The mom that really wants and values beautiful professional photography that captures this precious time in her young kids' lives will not even consider the photographer who is charging $200 for a session and digital images because that seems too cheap to her, so in her mind seems like it'd be lower quality. She'll pass right over your page and move to someone else who charges more.
The mom who just wants a quick photo of her kids for a Christmas card but doesn't really care about having high-quality images will see the photographer charging $200 for a session and images and decide she doesn't want to spend $200 for a Christmas card photo and will say they're too expensive and will do it herself for free.
So how much should you charge?
First, run your numbers using this guide and see what it suggests you charge to make sure you make your desired profit. If you feel the pricing it suggests is still too low, you can increase your desired profit number, decrease the number of sessions you hope to book, or simply use that as a reference for knowing your minimum but charge more to increase your implied value.
Most people who haven't done something like this tend to find that they're undercharging and need some pretty significant increases to reach their desired goals. This will give you some idea of where you'll want to be.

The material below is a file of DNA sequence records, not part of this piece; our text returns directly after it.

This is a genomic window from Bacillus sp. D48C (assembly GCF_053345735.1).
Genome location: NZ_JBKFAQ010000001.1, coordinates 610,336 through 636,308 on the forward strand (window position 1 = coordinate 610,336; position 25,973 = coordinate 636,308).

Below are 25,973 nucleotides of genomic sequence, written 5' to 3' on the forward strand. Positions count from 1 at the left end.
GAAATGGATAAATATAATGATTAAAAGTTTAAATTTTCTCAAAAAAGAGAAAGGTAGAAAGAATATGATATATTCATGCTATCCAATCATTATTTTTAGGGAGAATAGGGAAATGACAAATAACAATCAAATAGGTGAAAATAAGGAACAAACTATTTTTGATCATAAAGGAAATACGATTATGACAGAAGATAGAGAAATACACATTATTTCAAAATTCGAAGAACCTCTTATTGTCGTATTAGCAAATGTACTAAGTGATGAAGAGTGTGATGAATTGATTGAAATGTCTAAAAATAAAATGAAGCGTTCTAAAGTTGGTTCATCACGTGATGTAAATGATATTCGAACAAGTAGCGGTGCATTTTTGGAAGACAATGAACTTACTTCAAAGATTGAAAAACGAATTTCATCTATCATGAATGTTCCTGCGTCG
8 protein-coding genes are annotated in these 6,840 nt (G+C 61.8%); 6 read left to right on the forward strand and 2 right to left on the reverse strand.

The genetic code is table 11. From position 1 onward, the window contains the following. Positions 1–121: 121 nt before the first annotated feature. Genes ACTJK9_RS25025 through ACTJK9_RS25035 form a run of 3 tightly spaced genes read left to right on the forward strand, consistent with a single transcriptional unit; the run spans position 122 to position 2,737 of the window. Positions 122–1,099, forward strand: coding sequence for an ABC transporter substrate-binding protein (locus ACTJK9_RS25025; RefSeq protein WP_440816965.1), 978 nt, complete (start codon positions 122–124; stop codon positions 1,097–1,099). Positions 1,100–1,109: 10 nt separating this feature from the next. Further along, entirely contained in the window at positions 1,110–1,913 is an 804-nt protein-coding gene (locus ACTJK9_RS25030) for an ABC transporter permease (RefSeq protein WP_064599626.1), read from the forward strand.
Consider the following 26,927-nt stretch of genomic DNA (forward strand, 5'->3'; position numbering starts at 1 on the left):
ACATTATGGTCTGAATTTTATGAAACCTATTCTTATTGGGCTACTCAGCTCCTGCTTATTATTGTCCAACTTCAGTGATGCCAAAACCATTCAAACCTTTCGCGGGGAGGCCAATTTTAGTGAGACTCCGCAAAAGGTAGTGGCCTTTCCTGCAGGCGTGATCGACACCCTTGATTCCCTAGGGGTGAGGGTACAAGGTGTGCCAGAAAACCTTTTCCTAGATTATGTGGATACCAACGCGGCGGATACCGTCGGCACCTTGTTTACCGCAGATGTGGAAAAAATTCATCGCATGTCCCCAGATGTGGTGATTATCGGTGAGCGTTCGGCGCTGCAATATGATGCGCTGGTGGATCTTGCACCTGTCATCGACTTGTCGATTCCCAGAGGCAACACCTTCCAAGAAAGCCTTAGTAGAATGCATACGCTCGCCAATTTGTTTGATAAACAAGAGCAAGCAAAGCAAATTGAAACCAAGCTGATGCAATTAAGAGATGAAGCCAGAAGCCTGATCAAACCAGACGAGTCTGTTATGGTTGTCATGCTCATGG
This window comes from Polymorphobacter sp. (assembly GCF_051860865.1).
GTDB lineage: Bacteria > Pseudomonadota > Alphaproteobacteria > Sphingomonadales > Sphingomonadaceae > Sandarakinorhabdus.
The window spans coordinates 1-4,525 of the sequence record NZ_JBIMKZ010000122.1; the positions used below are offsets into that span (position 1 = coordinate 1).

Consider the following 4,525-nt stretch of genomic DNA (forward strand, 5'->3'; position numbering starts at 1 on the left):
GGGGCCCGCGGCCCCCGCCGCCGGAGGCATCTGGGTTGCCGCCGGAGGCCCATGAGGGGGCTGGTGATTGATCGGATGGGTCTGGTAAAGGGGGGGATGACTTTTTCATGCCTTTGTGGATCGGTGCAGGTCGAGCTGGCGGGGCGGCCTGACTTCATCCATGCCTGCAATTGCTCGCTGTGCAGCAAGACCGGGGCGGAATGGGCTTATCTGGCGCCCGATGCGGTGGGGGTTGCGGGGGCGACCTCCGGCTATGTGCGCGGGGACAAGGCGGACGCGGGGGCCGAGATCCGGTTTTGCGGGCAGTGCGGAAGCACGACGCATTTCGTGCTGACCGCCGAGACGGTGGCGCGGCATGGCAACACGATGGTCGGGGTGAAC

How to increase prices?
If you think you need to make a significant increase to your pricing to start attracting the clients you really want, the hardest part is deciding how to best do this.
Because you're going to be attracting a different type of client, you're likely going to lose most of your current client base. That's okay. You simply cannot be everything to everyone. If you rely upon your photography income for your needed monthly income, you'll want to come up with some sort of transition plan so that you don't suddenly lose your current clients while trying to woo and attract your new clients.
However, if photography is a part-time side business for you and you have other income that pays your bills, I'd personally just jump right in and increase my prices right away. In fact, that's what I did back in the first few months of my business. You'll likely have a dry period (or at least it will feel that way) right after raising prices for a few months, but in the end it will be worth it and you'll start booking again. A great way to keep this from interrupting your income is to email all your clients to tell them that you'll be raising your prices on a certain date, but that you'll honor your current prices for anything booked before then as long as the shoot takes place within the next 60 days. This will fill your next 2 months, and this also helps your clients to know that your future prices are going to be higher.
What's your biggest pricing struggle?
Leave a comment below and share what your biggest pricing struggle is!
Jamie M Swanson is a Madison Wedding Photographer who shares her secrets about photography marketing over at The Modern Tog. Click to check it out!